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[Analytics] ASEAN’s mall culture

This file photo shows people looking at the lobby of Malaysia's Suria Kuala Lumpur City Centre (KLCC) shopping mall. (AFP Photo). Sketched by the Pan Pacific Agency.

Pan Pacific Agency | COMMUICATION AGENCY FOR PACIFICA REGIONS

In Southeast Asia, the rise of e-commerce has changed how people shop. Throughout 2016, Singapore, Malaysia, the Philippines, Indonesia and Thailand generated US$14.8 billion in online sales. A 2019 report from Facebook and Bain & Company found that ASEAN’s digital consumers’ spending will triple by 2025. Liyana Hasnan specially for The ASEAN Post.

However, traditional retail has not gone into extinction; instead, it has flourished. So much so, there is now a glut of shopping malls across Southeast Asia. While online sales provide convenience and discounts, consumers still want to see and touch products before making a purchase, either offline or online. Retailers are picking up on this trend to offer consumers online services as well as brick-and-mortar retail.

Shopping complexes in Bangkok are thriving in the form of interconnected malls along the city’s crowded skywalk. Perhaps in the region, the biggest threat to shopping centres is not e-commerce but “more shopping centres,” noted Andrew Brien, CEO of Suria KLCC in Kuala Lumpur.

Urban centres in Malaysia are facing a glut of retail malls with Kuala Lumpur expecting 42 new shopping complexes in the incoming supply and another 27 complexes in planning. Malls are also added into new townships or serviced apartment developments to provide convenience to tenants and added services for buyers.

According to a report by Knight Frank Malaysia, the cumulative retail space supply in the Greater Kuala Lumpur area grew to 59 million square feet (sq ft) last year. Megacities in Southeast Asia are reshaping public spaces through the creation of new shopping malls.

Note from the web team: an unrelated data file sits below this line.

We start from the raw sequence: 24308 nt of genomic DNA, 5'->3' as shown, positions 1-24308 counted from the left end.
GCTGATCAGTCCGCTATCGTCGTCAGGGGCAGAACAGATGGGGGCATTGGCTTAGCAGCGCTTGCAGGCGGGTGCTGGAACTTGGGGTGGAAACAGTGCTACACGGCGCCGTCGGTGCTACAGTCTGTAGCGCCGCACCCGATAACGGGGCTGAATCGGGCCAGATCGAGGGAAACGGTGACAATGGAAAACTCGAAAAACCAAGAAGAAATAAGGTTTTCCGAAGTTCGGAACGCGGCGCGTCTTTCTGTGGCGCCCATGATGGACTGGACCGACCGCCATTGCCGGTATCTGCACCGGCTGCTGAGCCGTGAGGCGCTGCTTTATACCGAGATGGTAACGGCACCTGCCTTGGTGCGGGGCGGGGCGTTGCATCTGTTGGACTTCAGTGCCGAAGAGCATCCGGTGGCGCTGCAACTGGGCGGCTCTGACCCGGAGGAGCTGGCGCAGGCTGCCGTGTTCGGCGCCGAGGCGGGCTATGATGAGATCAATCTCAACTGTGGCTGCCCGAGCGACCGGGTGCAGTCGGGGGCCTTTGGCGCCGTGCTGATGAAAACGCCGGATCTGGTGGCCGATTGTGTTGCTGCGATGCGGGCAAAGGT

Reshaping public spaces

To attract consumers, mall operators sell concepts and experiences by turning their complexes into a destination. In addition to standard retail, food courts and cinema halls, shopping malls now provide exhibition halls and spaces for social and marketing events, such as concerts and fashion shows. Allan Soo, deputy executive chairman of Savills in Malaysia says that retail is merely one of the many parts of the mall experience.

Chan Hoi Choy, CEO of Sunway Malls and Theme Parks in Malaysia, said that even though consumers are technologically advancing, “it doesn’t mean we will be spending less time physically in pursuit of leisure and entertainment.”

Malls now come with indoor sports arenas, skating rinks, green spaces and even theme parks under one roof. This experiential factor will continuously attract consumers. And if consumers are adventurous, they can walk next door or across the street to patronise another mall.

To compete in a sea of newer and bigger malls, older malls are now creating niche retail concepts such as premium retail. According to Boston Consultant Group (BCG) the mass-affluent will make up 20 percent of consumers, or 137 million people in Southeast Asia by 2030. The mass-affluent class spends more on premium goods and services.